Category Archives: Literature

Now All I Need is Gum Stuck in My Hair

I had a dentist appointment at 8AM. After the three fillings were completed, I learned that my insurance would cover only 50% of my bill instead of the 80% I had previously thought.

I went for a run this morning on my favorite trail. As I was driving to work with ragingly itchy hives all over my entire body, I remembered I didn’t take my allergic medicine yesterday or today.

I got to work at 12:05, twenty-five minutes early. When I clocked in at 12:21, I realized I was actually 21 minutes late, because I misread my schedule.

My first customer was a person who wanted an unlocked phone. It turned into a ten-minute interaction in which the customer proceeded to tell me that a sibling knew more than I did.

I had an excellent lunch of sweet potato chili and a cheese sandwich. After lunch, I went to the bathroom and my button popped off my pants, which I had to fasten with first aid tape because there weren’t any safety pins anywhere.

And now that I am home, I “had to wear my railroad train pajamas. I hate my railroad train pajamas. ” (Alexander and the Terrible, Horrible, No Good, Very Bad Day)

Really, I am wearing my Packers t-shirt, which makes the day sort of better. And I don’t want to move to Australia. I like it just fine here in Minnesota.

Oatmeal Pancakes. Social Media. Kindle.

Today I didn’t wake up until 8AM, and I decided that I was going to take this day off as easy as possible, until I go to the gym later this afternoon.My workout today will not be an easy one, so I needed all the rest I could get. I’m basically doing everything there is to do at the gym, which I know is not the best course of action, but I am doing it anyway, because I have the day off, so I can spend as long as I want there working out. I’m swimming, biking, running, and lifting. Dumb? Yes. Oh, well. It’s not like I do that every day, but I’m sure I’ll be sore tomorrow.

EDIT: Just in the course of writing this and eating my breakfast, I’ve decided to go run outside on a paved trail I’ve been meaning to try out. I’ll take advantage of the unseasonable warmth. Then I’ll just go lift and probably swim. I’ll save biking for tomorrow. Or, maybe even, I’ll go run around the island at Fort Snelling. Such choices.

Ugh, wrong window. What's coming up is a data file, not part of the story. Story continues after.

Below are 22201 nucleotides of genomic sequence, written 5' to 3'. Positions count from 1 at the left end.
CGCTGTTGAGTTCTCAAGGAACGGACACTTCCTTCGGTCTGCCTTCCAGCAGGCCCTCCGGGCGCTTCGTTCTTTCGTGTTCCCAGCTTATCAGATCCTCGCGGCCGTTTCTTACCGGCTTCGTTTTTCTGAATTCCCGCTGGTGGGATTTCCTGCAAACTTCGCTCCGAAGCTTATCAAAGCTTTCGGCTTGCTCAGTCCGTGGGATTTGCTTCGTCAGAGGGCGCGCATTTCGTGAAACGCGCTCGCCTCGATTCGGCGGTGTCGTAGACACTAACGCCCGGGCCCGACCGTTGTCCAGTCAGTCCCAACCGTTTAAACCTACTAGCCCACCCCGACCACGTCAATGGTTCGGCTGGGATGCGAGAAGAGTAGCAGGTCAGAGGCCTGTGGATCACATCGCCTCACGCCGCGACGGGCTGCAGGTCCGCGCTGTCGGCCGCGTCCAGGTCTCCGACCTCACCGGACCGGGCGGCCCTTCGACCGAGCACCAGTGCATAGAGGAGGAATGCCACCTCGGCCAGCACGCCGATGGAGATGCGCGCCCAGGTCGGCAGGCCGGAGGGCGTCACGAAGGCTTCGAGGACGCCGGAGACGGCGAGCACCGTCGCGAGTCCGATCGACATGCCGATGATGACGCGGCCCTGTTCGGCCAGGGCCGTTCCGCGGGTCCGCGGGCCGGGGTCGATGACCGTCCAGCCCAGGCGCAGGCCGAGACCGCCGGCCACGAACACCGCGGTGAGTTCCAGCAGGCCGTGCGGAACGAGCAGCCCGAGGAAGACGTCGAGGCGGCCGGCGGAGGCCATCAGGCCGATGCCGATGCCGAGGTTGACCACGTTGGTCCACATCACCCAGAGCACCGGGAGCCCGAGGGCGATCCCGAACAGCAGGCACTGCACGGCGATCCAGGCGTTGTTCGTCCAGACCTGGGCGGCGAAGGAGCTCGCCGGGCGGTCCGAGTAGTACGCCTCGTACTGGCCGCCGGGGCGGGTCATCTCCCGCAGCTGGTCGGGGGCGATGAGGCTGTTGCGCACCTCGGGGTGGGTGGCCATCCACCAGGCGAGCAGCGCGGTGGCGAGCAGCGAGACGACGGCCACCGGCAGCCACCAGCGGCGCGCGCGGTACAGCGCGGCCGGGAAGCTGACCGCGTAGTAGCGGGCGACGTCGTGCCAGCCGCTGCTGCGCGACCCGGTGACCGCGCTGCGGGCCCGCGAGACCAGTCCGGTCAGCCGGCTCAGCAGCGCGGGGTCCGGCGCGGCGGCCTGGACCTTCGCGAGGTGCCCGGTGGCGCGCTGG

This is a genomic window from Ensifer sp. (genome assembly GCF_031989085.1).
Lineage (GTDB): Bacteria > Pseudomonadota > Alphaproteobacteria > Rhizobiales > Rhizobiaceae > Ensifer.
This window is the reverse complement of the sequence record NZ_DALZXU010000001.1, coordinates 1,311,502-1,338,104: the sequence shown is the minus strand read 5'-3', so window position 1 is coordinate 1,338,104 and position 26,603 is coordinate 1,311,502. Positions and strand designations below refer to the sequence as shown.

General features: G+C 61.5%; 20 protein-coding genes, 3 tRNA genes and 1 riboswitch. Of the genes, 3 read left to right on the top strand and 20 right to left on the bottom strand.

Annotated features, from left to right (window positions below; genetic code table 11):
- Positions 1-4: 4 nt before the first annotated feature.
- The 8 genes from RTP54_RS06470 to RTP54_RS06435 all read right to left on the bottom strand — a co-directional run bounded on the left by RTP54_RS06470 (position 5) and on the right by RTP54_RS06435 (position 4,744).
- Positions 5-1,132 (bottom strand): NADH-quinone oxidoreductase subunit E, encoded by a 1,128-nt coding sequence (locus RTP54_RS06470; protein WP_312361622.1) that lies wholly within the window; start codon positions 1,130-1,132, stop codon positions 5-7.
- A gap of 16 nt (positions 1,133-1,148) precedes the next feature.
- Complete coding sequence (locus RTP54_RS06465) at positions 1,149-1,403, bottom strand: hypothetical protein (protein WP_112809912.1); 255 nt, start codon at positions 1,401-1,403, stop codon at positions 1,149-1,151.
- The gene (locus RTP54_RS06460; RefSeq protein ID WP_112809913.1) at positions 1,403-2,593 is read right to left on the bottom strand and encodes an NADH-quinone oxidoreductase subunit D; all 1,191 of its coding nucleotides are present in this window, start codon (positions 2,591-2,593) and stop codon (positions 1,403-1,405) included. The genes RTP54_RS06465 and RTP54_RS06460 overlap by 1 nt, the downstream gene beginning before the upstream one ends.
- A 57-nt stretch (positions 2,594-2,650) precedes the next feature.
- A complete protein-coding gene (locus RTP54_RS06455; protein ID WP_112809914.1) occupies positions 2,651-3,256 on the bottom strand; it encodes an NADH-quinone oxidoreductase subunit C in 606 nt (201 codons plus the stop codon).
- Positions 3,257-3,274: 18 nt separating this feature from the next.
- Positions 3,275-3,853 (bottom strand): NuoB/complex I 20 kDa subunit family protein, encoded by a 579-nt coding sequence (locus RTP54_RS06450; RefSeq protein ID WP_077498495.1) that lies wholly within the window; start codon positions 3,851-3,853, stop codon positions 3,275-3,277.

*

One of my favorite meals is breakfast, but I have no money to go out for a big lavish feast, so I decided to make myself some pancakes. Not just any pancake would suffice, of course, because I always need special pancakes. I used a basic pancake recipe, but made it gluten-free. Oh, and I added everything I love: bananas, oats, coconut, nutmeg, cinnamon, and maple syrup. I was going to add some protein powder, too, but the only flavors I have are chocolate and strawberry, which I didn’t think would taste very good with everything else. Maybe the chocolate, but then all I’d taste is chocolate, and I want to taste the bananas, oats, and coconut.

I also brewed up some of our special holiday gift coffee from Caribou Coffee. The name of this particular blend/roast is ¡Ay Caramba!, and it’s a Mexican coffee with subtle cocoa hints. Delicious with pancakes no doubt.

I just flipped the first batch of four little pancakes, and they were slightly darker than I’d like them to be, but the batter is pretty thick, so there weren’t any little bubbles forming. Thick batter is the problem with hearty pancakes. Thick batter is also the pleasure of hearty pancakes.